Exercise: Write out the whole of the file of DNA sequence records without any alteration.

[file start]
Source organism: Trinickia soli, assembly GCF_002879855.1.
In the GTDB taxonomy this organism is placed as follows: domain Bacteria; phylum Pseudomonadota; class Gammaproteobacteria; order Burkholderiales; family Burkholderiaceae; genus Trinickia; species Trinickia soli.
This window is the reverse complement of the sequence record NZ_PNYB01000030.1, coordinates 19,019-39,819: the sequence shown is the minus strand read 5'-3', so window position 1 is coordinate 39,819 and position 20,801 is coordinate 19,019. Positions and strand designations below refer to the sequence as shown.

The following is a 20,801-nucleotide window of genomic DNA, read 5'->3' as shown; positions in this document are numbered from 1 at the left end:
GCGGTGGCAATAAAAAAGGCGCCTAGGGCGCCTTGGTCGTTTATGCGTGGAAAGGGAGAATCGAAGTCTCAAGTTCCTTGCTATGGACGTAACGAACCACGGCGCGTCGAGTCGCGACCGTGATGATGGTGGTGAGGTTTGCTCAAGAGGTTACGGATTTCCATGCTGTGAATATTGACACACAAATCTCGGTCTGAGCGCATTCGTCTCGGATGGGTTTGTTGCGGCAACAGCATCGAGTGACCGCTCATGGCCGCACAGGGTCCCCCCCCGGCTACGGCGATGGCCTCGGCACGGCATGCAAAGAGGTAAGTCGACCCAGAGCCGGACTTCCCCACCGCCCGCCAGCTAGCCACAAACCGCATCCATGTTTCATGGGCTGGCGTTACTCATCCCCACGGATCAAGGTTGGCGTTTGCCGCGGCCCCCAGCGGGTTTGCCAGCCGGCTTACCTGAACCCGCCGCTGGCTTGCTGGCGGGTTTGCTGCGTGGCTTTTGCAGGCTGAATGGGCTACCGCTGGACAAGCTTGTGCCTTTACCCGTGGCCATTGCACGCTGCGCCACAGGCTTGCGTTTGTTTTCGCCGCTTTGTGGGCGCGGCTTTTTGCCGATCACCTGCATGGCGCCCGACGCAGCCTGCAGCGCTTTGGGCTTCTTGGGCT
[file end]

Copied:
Source organism: Trinickia soli, assembly GCF_002879855.1.
In the GTDB taxonomy this organism is placed as follows: domain Bacteria; phylum Pseudomonadota; class Gammaproteobacteria; order Burkholderiales; family Burkholderiaceae; genus Trinickia; species Trinickia soli.
This window is the reverse complement of the sequence record NZ_PNYB01000030.1, coordinates 19,019-39,819: the sequence shown is the minus strand read 5'-3', so window position 1 is coordinate 39,819 and position 20,801 is coordinate 19,019. Positions and strand designations below refer to the sequence as shown.

The following is a 20,801-nucleotide window of genomic DNA, read 5'->3' as shown; positions in this document are numbered from 1 at the left end:
GCGGTGGCAATAAAAAAGGCGCCTAGGGCGCCTTGGTCGTTTATGCGTGGAAAGGGAGAATCGAAGTCTCAAGTTCCTTGCTATGGACGTAACGAACCACGGCGCGTCGAGTCGCGACCGTGATGATGGTGGTGAGGTTTGCTCAAGAGGTTACGGATTTCCATGCTGTGAATATTGACACACAAATCTCGGTCTGAGCGCATTCGTCTCGGATGGGTTTGTTGCGGCAACAGCATCGAGTGACCGCTCATGGCCGCACAGGGTCCCCCCCCGGCTACGGCGATGGCCTCGGCACGGCATGCAAAGAGGTAAGTCGACCCAGAGCCGGACTTCCCCACCGCCCGCCAGCTAGCCACAAACCGCATCCATGTTTCATGGGCTGGCGTTACTCATCCCCACGGATCAAGGTTGGCGTTTGCCGCGGCCCCCAGCGGGTTTGCCAGCCGGCTTACCTGAACCCGCCGCTGGCTTGCTGGCGGGTTTGCTGCGTGGCTTTTGCAGGCTGAATGGGCTACCGCTGGACAAGCTTGTGCCTTTACCCGTGGCCATTGCACGCTGCGCCACAGGCTTGCGTTTGTTTTCGCCGCTTTGTGGGCGCGGCTTTTTGCCGATCACCTGCATGGCGCCCGACGCAGCCTGCAGCGCTTTGGGCTTCTTGGGCT